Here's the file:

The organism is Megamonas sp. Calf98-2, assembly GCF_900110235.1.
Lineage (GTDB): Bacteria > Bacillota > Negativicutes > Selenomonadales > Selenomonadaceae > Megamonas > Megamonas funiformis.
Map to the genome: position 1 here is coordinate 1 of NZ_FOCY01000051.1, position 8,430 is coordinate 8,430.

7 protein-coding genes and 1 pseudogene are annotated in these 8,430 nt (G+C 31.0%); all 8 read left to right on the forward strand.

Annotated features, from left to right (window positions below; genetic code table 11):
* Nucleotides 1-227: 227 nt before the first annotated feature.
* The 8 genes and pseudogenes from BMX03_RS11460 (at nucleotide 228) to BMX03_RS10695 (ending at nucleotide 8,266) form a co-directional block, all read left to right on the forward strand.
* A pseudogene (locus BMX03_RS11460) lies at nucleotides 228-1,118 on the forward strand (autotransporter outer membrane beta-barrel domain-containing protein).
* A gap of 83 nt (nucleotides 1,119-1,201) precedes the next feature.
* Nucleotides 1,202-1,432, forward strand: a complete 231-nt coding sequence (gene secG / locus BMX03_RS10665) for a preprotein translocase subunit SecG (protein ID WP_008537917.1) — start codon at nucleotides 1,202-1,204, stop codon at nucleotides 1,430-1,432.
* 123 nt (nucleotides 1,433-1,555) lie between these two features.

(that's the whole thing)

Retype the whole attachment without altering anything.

The organism is Megamonas sp. Calf98-2, assembly GCF_900110235.1.
Lineage (GTDB): Bacteria > Bacillota > Negativicutes > Selenomonadales > Selenomonadaceae > Megamonas > Megamonas funiformis.
Map to the genome: position 1 here is coordinate 1 of NZ_FOCY01000051.1, position 8,430 is coordinate 8,430.

7 protein-coding genes and 1 pseudogene are annotated in these 8,430 nt (G+C 31.0%); all 8 read left to right on the forward strand.

Annotated features, from left to right (window positions below; genetic code table 11):
* Nucleotides 1-227: 227 nt before the first annotated feature.
* The 8 genes and pseudogenes from BMX03_RS11460 (at nucleotide 228) to BMX03_RS10695 (ending at nucleotide 8,266) form a co-directional block, all read left to right on the forward strand.
* A pseudogene (locus BMX03_RS11460) lies at nucleotides 228-1,118 on the forward strand (autotransporter outer membrane beta-barrel domain-containing protein).
* A gap of 83 nt (nucleotides 1,119-1,201) precedes the next feature.
* Nucleotides 1,202-1,432, forward strand: a complete 231-nt coding sequence (gene secG / locus BMX03_RS10665) for a preprotein translocase subunit SecG (protein ID WP_008537917.1) — start codon at nucleotides 1,202-1,204, stop codon at nucleotides 1,430-1,432.
* 123 nt (nucleotides 1,433-1,555) lie between these two features.